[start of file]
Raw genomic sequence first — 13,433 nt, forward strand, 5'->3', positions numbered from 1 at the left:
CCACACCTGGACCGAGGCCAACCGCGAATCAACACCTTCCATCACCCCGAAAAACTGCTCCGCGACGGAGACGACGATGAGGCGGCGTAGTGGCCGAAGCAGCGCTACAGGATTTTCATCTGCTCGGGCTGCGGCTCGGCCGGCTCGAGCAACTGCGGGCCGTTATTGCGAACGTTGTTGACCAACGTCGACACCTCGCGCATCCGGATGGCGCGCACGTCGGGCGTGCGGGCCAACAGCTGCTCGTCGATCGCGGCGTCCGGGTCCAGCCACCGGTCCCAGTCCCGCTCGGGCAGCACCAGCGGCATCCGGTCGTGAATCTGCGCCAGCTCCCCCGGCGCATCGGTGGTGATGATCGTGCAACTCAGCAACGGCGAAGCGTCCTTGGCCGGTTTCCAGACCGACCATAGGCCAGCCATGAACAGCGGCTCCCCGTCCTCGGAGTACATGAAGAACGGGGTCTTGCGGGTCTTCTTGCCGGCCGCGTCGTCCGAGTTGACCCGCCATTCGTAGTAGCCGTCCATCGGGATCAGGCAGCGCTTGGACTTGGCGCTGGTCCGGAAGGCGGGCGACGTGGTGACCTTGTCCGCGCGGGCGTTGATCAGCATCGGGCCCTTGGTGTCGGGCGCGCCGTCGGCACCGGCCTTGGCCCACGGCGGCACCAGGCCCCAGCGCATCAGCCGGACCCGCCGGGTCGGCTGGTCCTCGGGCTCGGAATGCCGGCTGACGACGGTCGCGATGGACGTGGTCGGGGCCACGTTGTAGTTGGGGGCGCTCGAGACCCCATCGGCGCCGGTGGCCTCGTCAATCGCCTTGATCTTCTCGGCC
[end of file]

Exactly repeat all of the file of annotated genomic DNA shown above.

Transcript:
Raw genomic sequence first — 13,433 nt, forward strand, 5'->3', positions numbered from 1 at the left:
CCACACCTGGACCGAGGCCAACCGCGAATCAACACCTTCCATCACCCCGAAAAACTGCTCCGCGACGGAGACGACGATGAGGCGGCGTAGTGGCCGAAGCAGCGCTACAGGATTTTCATCTGCTCGGGCTGCGGCTCGGCCGGCTCGAGCAACTGCGGGCCGTTATTGCGAACGTTGTTGACCAACGTCGACACCTCGCGCATCCGGATGGCGCGCACGTCGGGCGTGCGGGCCAACAGCTGCTCGTCGATCGCGGCGTCCGGGTCCAGCCACCGGTCCCAGTCCCGCTCGGGCAGCACCAGCGGCATCCGGTCGTGAATCTGCGCCAGCTCCCCCGGCGCATCGGTGGTGATGATCGTGCAACTCAGCAACGGCGAAGCGTCCTTGGCCGGTTTCCAGACCGACCATAGGCCAGCCATGAACAGCGGCTCCCCGTCCTCGGAGTACATGAAGAACGGGGTCTTGCGGGTCTTCTTGCCGGCCGCGTCGTCCGAGTTGACCCGCCATTCGTAGTAGCCGTCCATCGGGATCAGGCAGCGCTTGGACTTGGCGCTGGTCCGGAAGGCGGGCGACGTGGTGACCTTGTCCGCGCGGGCGTTGATCAGCATCGGGCCCTTGGTGTCGGGCGCGCCGTCGGCACCGGCCTTGGCCCACGGCGGCACCAGGCCCCAGCGCATCAGCCGGACCCGCCGGGTCGGCTGGTCCTCGGGCTCGGAATGCCGGCTGACGACGGTCGCGATGGACGTGGTCGGGGCCACGTTGTAGTTGGGGGCGCTCGAGACCCCATCGGCGCCGGTGGCCTCGTCAATCGCCTTGATCTTCTCGGCC